As a recruiter, we see 100s of CV’s every day. Some great, some bad, and some just plain awful. Here's some tips to make sure you’re in the ‘great’ category:
1. Including overly complicated diagrams and tables.
It’s great if you’re applying for a creative role and you want to use an unusual format to stand out, but if your recruiter is having to tilt their head sideways to read a piece of information, it’s probably not going to get noticed by anyone. We love to see your creative side. After all, that’s the job you’re going for. But remember it’s your CV and we must be able to read the information on it clearly.
2. Not including any full sentences.
There’s a fine line between trying to keep your CV clear and to the point – and leaving the reader genuinely wondering if it was written by a robot. Your CV needs to try and convey not just your experience but who you are as a person. One of the first soft skills a recruiter looks for is good communication. ‘Helped my manager’ doesn’t tell us anything. What did you help your manager do? What skills did this give you? Always spell it out, never asume we can guess.
3. Having an unprofessional photo.
Most companies don’t require a photo and you don’t need to include this unless specified. But when you do, it needs to be well lit and a good enough resolution so they can actually see what you look like – It’s best not to:
Crop yourself out of a group photo so there’s a disembodied arm behind you
Have a beer in your hand!
It’s all pretty straight forward, but you’d be amazed at the amount of photos we get of people who seem to be in fancy dress!
4. Spelling mistakes.
It’s stating the obvious but, all too often true. We see people misspell their own names! It’s easy to do when you’re repeatedly tailoring your CV to each role you’re applying to, but our advice is to either get a friend to read it through, or take 5 minutes to step away after you’ve written it, then re-read with a fresh pair of eyes (and remember those squiggly red lines on spell check are trying to tell you something!)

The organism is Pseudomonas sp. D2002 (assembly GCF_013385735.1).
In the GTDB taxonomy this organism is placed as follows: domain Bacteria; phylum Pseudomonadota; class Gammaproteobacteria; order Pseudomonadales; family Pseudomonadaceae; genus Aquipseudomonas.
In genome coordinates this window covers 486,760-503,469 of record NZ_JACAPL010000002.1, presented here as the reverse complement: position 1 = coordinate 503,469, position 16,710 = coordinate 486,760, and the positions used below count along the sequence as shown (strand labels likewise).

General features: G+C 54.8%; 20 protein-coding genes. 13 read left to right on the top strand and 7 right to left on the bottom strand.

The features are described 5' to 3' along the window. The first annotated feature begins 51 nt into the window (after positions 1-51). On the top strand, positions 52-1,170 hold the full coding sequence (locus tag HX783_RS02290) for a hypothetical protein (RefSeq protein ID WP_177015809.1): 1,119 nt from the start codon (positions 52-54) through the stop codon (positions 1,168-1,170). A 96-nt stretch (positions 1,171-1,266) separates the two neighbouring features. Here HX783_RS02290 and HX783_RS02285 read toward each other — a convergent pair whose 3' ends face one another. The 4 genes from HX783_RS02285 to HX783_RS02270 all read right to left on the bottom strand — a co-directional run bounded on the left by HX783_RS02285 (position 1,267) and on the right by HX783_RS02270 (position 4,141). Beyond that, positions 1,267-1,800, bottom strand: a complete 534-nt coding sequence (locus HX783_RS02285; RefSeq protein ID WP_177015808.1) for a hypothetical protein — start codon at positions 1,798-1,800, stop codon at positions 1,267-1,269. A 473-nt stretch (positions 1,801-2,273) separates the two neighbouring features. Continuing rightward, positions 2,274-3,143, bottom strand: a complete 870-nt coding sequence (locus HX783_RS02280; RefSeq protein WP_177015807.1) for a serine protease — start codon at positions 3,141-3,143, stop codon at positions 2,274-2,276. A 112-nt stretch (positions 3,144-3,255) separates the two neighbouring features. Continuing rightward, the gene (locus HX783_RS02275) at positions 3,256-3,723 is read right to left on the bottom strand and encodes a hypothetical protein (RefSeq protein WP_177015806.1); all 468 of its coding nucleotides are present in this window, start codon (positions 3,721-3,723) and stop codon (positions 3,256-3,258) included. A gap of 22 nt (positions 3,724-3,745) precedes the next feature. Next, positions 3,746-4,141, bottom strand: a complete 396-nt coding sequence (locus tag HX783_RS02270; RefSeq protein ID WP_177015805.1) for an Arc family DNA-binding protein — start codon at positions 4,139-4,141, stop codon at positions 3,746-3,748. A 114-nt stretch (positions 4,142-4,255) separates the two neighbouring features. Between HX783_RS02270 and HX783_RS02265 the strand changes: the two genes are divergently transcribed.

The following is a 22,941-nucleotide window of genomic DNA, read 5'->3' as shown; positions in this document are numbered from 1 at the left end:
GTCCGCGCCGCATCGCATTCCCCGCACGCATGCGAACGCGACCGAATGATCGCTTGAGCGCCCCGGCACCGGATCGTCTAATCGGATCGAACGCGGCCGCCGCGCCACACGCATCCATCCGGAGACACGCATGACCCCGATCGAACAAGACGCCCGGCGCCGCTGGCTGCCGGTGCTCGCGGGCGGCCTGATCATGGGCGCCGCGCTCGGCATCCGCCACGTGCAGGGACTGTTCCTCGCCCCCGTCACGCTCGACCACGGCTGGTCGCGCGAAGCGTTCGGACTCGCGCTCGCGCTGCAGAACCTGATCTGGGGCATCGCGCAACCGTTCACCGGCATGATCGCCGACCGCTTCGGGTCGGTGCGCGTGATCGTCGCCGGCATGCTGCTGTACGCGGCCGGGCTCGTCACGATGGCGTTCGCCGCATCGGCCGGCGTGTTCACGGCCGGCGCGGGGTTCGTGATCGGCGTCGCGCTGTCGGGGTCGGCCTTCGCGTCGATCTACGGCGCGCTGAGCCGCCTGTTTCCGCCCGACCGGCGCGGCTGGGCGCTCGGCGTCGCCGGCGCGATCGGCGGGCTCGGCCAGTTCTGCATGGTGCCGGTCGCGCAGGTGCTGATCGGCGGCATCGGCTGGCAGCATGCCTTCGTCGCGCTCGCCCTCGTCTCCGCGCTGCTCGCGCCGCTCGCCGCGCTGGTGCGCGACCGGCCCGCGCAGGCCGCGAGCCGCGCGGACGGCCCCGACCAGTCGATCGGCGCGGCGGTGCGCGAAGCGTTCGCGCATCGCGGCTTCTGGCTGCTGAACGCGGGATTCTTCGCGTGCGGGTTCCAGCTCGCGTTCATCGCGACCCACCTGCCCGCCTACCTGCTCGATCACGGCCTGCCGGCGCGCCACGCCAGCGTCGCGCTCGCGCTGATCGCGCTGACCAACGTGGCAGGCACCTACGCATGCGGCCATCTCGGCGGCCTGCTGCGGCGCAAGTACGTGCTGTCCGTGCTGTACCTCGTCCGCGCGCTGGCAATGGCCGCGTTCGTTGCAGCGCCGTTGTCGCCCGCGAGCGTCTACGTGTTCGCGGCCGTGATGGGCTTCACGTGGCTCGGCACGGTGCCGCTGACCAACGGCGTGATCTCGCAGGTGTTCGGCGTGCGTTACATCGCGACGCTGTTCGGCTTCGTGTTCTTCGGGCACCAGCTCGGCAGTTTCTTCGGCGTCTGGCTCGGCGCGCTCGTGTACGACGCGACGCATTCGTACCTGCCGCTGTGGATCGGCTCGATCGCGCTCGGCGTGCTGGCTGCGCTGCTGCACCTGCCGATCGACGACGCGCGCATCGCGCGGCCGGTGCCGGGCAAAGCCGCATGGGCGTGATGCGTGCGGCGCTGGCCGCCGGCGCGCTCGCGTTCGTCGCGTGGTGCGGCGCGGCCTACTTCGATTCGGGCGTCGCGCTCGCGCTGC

5. Leaving any career gaps unexplained.
A couple of weeks between roles is understandable. But 2 years needs a bit of clarification. If you had career break to go travelling or for maternity/ paternity leave then this is completely reasonable and only needs a short explanation… but a blank space will make the recruiter wonder and potentially draw their own conclusions.
6. Including negative reasons for leaving previous companies.
A golden rule of interviewing is never to bad mouth your old boss or company (no matter what!) So the last thing you want to do is make this kind of negative impression before the recruiter has even spoken to you.
7. Oversharing in your personal information section.
If your family is important to you, that’s a great attribute to have … however you don’t want to take up those precious first few lines of information on your CV detailing the full names, ages, and professions of your parents, spouse, children, family pet and second cousin twice removed… (I exaggerate, but only slightly!)
These might seem obvious to many of you, but this is just a snippet of the avoidable mistakes we see every day. And it’s these silly mistakes that make the difference between getting an interview and, well, not!
See also our ‘CV Do’s and Don’ts – how to get your CV noticed’.